With four playwrights in the house, including the festival's namesake, Neil LaBute, electricity was in the air Friday night. The second go-round in the the annual unveiling of bold, imaginative new works at the St. Louis Actors' Studio's home turned out even more thrilling than the first lineup.
The small black box Gaslight Theatre, a space I have come to love the past few years, is a special place where artistic expression is sacred, where top-shelf performers bring provocative works to life, where you can really hear a writer's voice and deeply feel that connection when live theater crackles with energy and skill.
So the three one-act plays selected in national competition, as well as LaBute's new one-act "Here We Go Round the Mulberry Bush" (presented each evening during the entire run), ignited on the tiny stage, a sizzling blend of combustible substance masterfully interpreted by strong actors.
"Coffee House, Greenwich Village" by John Doble percolated with a macabre undercurrent. Director John Pierson heightened a sense of danger during the first meeting of a couple who hooked up through a personal ad.
Nathan Bush, who lives in Edwardsville, conveyed Jack's awkwardness and anxiety while Ellie Schwetye was believable as a seductress calling the shots. Paul Cereghino evoked laughs as the slacker waiter with major attitude.
A meaningful encounter in a hospital ward between a sullen teenager and an arrested English teacher, beaten up in a gay-bashing melee, brimmed with inspiring poetry and hope, despite the circumstances, in "The Thing with Feathers" by Susan Steadman.
Caroline Adams was well-suited for directionless Mara and Chopper Leifheit tenderly portrayed Aaron, always prone to dispensing life lessons.
A truly entertaining, eye-opening play, "Comeback Special" by J.J. Strong revealed a major-league playwright in the wings. With such a terrific ear for dialogue, he's definitely ready for his close-up.
Set in Elvis Presley's bedroom in Graceland, Chopper Leifheit channeled the King in a hilarious piece where the dead legend hasn't quite moved to the great beyond as yet, much to the shock of a troubled married couple taking the tour.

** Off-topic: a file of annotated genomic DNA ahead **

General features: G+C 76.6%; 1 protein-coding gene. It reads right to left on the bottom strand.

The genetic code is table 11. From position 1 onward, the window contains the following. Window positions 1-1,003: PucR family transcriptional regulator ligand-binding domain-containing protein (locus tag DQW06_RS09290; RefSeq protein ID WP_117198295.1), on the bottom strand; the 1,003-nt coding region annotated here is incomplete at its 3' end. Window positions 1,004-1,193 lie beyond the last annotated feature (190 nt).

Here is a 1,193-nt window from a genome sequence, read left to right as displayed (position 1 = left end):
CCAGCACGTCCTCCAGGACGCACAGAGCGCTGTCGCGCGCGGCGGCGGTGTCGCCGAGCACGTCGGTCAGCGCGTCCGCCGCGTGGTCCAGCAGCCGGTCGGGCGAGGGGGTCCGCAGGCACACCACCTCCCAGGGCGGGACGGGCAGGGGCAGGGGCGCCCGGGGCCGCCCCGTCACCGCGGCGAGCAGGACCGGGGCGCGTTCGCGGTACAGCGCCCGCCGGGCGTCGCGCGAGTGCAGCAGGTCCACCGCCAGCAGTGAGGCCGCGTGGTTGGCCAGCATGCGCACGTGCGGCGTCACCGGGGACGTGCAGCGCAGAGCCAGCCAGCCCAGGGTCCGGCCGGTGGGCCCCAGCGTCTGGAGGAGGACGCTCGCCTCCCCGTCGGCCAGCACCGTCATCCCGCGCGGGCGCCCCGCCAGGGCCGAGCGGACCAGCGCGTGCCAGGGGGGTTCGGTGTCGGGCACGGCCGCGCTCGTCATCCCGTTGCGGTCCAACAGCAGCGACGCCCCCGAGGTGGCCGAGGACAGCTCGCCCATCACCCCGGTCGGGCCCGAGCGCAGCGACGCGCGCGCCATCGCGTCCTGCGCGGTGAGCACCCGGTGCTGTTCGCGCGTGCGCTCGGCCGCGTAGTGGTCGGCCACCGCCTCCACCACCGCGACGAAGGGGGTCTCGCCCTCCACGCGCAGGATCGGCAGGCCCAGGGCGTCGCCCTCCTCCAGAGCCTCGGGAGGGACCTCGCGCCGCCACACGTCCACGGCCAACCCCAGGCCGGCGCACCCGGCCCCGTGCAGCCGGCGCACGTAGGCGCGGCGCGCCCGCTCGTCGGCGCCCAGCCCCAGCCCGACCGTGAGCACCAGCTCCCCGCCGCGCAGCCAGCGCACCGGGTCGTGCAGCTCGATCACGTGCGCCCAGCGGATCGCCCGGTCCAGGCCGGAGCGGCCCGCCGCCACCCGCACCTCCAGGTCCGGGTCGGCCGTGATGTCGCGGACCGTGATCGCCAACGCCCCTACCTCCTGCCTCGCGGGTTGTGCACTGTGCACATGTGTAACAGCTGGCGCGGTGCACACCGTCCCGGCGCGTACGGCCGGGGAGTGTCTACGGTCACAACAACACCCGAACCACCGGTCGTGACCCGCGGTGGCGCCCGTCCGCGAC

Ellie Schwetye and Paul Cereghino expertly rode a rollercoaster of emotions while Chopper zestfully embraced Elvis' excesses,
Discovering these distinctive voices was like opening a surprise gift box. This compelling evening of theater is a must-see for any lover of language, for those who take a chance on new adventures.
And seeing LaBute's disturbing "Here We Go Round the Mulberry Bush" again brought new shades to the dark piece. Effortlessly delivering LaBute's revealing, straightforward dialogue, Reginald Pierre and William Roth brought out more fear and emotion to the confrontation between a father of a 4-year-old boy and a convicted pedophile. While powerful the first time, this performance was more menacing.
The prolific LaBute, who will debut a new play off-Broadway in September, "The Money Shot," helped select the works chosen for this year's festival, and is committed to lend his name for future years.
The acclaimed screenwriter-director-playwright was gracious at a reception afterwards, during his one appearance here. And he knew about Belleville because of Jeff Tweedy, for he is a big fan of Wilco. Made my night.
Next year, the Neil LaBute New Theater Festival is set for July 10-Aug. 2. Mark it on your calendar now.
For more information about the playwrighting competition, visit www.slas.org.
LaBute New Theater Festival
When: 8 p.m. today through Saturday and 3 p.m. Sunday
Where: St. Louis Actors' Studio, The Gaslight Theater, 358 N Boyle, St. Louis
Tickets: Ticketmaster.com or 800-982-2787 or at box office one hour prior to performances.